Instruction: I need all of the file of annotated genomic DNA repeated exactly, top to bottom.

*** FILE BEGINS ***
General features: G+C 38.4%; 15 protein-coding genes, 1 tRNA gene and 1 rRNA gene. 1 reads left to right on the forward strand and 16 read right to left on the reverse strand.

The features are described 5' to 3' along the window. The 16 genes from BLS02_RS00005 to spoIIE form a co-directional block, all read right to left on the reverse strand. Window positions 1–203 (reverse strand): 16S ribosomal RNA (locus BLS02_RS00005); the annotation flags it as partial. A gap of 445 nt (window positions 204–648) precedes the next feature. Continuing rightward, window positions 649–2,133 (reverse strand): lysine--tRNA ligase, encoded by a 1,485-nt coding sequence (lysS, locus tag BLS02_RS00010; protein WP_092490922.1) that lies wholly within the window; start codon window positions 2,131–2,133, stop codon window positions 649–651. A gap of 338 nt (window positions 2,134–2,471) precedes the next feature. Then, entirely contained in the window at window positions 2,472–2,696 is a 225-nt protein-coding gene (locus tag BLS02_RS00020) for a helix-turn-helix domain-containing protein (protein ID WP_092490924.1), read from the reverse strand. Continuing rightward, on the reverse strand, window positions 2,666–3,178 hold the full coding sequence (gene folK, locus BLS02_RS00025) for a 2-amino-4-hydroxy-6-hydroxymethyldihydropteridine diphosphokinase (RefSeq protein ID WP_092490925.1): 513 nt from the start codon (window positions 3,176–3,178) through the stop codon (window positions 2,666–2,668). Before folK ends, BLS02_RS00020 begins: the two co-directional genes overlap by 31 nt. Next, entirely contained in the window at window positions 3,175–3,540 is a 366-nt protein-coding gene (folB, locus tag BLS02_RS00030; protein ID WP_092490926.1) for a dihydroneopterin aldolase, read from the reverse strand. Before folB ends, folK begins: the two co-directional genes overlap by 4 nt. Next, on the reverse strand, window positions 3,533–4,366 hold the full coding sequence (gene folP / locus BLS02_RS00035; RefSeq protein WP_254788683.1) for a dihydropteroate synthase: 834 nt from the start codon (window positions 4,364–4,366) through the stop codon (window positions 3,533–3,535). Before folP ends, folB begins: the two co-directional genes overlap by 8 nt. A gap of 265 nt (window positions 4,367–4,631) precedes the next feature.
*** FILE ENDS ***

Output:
General features: G+C 38.4%; 15 protein-coding genes, 1 tRNA gene and 1 rRNA gene. 1 reads left to right on the forward strand and 16 read right to left on the reverse strand.

The features are described 5' to 3' along the window. The 16 genes from BLS02_RS00005 to spoIIE form a co-directional block, all read right to left on the reverse strand. Window positions 1–203 (reverse strand): 16S ribosomal RNA (locus BLS02_RS00005); the annotation flags it as partial. A gap of 445 nt (window positions 204–648) precedes the next feature. Continuing rightward, window positions 649–2,133 (reverse strand): lysine--tRNA ligase, encoded by a 1,485-nt coding sequence (lysS, locus tag BLS02_RS00010; protein WP_092490922.1) that lies wholly within the window; start codon window positions 2,131–2,133, stop codon window positions 649–651. A gap of 338 nt (window positions 2,134–2,471) precedes the next feature. Then, entirely contained in the window at window positions 2,472–2,696 is a 225-nt protein-coding gene (locus tag BLS02_RS00020) for a helix-turn-helix domain-containing protein (protein ID WP_092490924.1), read from the reverse strand. Continuing rightward, on the reverse strand, window positions 2,666–3,178 hold the full coding sequence (gene folK, locus BLS02_RS00025) for a 2-amino-4-hydroxy-6-hydroxymethyldihydropteridine diphosphokinase (RefSeq protein ID WP_092490925.1): 513 nt from the start codon (window positions 3,176–3,178) through the stop codon (window positions 2,666–2,668). Before folK ends, BLS02_RS00020 begins: the two co-directional genes overlap by 31 nt. Next, entirely contained in the window at window positions 3,175–3,540 is a 366-nt protein-coding gene (folB, locus tag BLS02_RS00030; protein ID WP_092490926.1) for a dihydroneopterin aldolase, read from the reverse strand. Before folB ends, folK begins: the two co-directional genes overlap by 4 nt. Next, on the reverse strand, window positions 3,533–4,366 hold the full coding sequence (gene folP / locus BLS02_RS00035; RefSeq protein WP_254788683.1) for a dihydropteroate synthase: 834 nt from the start codon (window positions 4,364–4,366) through the stop codon (window positions 3,533–3,535). Before folP ends, folB begins: the two co-directional genes overlap by 8 nt. A gap of 265 nt (window positions 4,367–4,631) precedes the next feature.